[Written for an Invited Public Panel Discussion, '100 years of the NZIA: Taking Stock.' Delivered at Sky Tower, Auckland, May 25-27, 2005.]
I have titled my presentation, "Useless Bastards". Not referring to anybody in the room, or the NZIA. I'm referring to the few of our own projects.
And I mean "useless" in the best sense. That is, I'm referring to those aspects of a project that are not related to pure utility. So when various functional and programmatic issues are put to one side, or at least understood for their cultural value not simply their utilitarian value, and the project then exists as a cultural artefact: something similar to the way art, or philosophy, or music normally does.
That's what I mean by "useless".
So useless architecture operates on what we believe, on our value systems: by confirming it, critiquing it, challenging it, or changing it. I say this because I want to talk about these changes in culture, about ideas that migrate - conceptual migrations, not geographic ones. And this is not a question of national culture either. Cultures obviously coagulate at various sizes. The habits and ideas, or values, we are talking about might be within a company, or a family, or a small town, or a province, as much as they might be within a country, or a continent.
I mean "bastards" in the best sense too. Not in the derogatory at all, but in the sense of having illegitimate conceptual parents.
This seems to me to be one way that culture can migrate, conceptually: through bastard ideas. By that, I mean ideas that are not only conceived within the usually accepted parameters that any particular culture might work in - like architectural ideas that are tidily conceived from a careful study of the site, or the program, or technology for example.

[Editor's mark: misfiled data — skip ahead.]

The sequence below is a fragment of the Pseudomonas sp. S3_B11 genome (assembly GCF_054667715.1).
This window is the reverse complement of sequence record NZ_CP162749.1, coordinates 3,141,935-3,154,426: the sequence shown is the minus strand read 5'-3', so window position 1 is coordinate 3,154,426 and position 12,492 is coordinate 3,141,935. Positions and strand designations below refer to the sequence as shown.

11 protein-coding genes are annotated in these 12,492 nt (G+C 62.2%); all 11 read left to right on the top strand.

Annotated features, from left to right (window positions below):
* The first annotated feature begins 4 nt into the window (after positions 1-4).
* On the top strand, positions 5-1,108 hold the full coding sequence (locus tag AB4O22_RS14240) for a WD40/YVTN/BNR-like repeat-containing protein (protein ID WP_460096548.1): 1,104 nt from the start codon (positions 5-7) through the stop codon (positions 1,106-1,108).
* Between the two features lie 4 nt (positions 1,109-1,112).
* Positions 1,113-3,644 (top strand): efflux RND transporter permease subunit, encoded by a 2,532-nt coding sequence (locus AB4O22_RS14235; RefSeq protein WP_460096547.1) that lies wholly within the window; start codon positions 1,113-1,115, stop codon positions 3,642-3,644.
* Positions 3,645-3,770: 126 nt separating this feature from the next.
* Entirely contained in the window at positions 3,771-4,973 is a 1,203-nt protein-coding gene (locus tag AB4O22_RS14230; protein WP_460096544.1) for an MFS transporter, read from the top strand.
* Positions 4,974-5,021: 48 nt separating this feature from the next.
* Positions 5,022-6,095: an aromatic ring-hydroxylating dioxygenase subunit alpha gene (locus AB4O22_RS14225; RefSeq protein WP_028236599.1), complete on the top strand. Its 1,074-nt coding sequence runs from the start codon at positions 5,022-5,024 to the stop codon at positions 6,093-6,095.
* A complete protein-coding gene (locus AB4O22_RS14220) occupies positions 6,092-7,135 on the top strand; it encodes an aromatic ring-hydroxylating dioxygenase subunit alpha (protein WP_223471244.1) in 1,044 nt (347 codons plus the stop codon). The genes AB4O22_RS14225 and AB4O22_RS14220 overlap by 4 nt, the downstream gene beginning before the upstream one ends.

The projects I will show you deal with these issues too, but we think they also step into relatively less acceptable ideas too. One of the projects is quite literal, one is a cliche of sorts, and the other is, at least to some people, offensive. And from within the various pockets of culture that we probably spend too much time, these ideas seem reasonably unacceptable.
They are not completely, but to some extent at least, and in the sense that I'm describing them, they are "Useless Bastards". This is why we like them:
PROJECT 1: a private house
This project is quite literal, but we also think, quite beautiful. Our client wanted to rethink the image of a New Zealand house.
The project was in Karori, and the site is at the end of a well known street of established Victorian villas, not that far from an extraordinary wildlife sanctuary well known for its native birds. It is fair to say that this project was more influenced by the bird-life than the villas.
PROJECT 2: a corporate office
This project is in many ways, a cliche. The brief is in a sense a familiar one, although it is one of those strange cliches that people don't seem to have actually produced many of.
The brief was essentially, to produce a culture of change. This would enable them to avoid complacency, allow for quick manipulation of project teams, make parties easier to set up for, etc.